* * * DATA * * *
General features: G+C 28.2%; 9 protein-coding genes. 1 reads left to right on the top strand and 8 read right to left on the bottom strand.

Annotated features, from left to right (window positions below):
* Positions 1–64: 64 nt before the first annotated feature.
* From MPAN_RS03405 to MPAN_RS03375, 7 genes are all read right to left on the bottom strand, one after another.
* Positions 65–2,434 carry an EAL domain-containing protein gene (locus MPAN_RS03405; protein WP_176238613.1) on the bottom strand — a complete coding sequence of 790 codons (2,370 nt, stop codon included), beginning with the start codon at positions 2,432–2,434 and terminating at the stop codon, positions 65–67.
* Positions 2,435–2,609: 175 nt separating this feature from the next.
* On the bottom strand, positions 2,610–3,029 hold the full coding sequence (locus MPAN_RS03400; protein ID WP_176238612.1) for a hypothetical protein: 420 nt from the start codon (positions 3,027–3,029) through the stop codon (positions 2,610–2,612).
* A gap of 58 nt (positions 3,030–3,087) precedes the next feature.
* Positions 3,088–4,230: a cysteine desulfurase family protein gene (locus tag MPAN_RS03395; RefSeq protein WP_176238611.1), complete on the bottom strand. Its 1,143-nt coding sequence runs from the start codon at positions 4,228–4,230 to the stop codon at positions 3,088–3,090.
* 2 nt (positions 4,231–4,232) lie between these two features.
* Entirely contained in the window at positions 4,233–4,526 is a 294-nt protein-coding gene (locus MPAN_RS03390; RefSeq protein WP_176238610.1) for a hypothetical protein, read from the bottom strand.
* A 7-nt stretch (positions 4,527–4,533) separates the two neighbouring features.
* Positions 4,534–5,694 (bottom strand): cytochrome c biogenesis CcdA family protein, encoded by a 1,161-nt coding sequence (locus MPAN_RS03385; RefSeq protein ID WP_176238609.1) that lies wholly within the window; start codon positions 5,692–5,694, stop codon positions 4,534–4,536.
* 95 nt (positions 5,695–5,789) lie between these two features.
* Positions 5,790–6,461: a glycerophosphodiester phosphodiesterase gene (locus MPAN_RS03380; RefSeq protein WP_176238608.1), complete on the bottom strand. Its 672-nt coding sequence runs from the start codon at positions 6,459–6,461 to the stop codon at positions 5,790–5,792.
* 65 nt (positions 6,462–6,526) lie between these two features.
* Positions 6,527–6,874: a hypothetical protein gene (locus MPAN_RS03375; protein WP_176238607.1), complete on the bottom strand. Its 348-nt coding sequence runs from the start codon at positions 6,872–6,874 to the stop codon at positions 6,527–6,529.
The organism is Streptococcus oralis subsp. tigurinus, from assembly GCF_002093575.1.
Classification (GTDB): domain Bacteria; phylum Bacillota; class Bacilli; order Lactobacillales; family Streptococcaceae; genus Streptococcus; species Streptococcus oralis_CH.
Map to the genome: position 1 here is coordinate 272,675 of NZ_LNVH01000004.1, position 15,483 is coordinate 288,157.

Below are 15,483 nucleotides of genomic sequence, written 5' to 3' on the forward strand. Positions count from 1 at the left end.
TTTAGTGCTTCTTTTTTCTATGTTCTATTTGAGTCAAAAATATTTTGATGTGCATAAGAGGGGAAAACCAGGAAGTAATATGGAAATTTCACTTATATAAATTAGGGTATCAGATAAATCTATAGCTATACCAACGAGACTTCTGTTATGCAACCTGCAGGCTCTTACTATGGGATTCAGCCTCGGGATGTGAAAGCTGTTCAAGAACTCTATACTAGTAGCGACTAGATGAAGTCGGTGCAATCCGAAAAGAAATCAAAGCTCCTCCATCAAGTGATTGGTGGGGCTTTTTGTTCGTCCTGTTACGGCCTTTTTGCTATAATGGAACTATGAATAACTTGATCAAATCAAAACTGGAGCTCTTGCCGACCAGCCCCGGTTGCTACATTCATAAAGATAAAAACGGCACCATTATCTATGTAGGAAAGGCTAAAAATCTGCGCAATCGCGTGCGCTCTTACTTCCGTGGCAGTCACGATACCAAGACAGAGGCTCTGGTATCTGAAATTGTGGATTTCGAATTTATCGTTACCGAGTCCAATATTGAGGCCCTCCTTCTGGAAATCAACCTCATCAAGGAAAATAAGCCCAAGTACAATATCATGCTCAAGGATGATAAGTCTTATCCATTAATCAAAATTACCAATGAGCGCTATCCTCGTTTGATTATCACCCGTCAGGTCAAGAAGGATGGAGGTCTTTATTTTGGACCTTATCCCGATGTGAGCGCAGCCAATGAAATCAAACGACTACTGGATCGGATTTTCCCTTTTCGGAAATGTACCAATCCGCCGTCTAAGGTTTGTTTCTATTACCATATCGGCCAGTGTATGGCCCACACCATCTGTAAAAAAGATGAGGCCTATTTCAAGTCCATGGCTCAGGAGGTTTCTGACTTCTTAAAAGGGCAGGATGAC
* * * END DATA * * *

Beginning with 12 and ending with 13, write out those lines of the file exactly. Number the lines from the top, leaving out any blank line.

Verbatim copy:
* A 7-nt stretch (positions 4,527–4,533) separates the two neighbouring features.
* Positions 4,534–5,694 (bottom strand): cytochrome c biogenesis CcdA family protein, encoded by a 1,161-nt coding sequence (locus MPAN_RS03385; RefSeq protein ID WP_176238609.1) that lies wholly within the window; start codon positions 5,692–5,694, stop codon positions 4,534–4,536.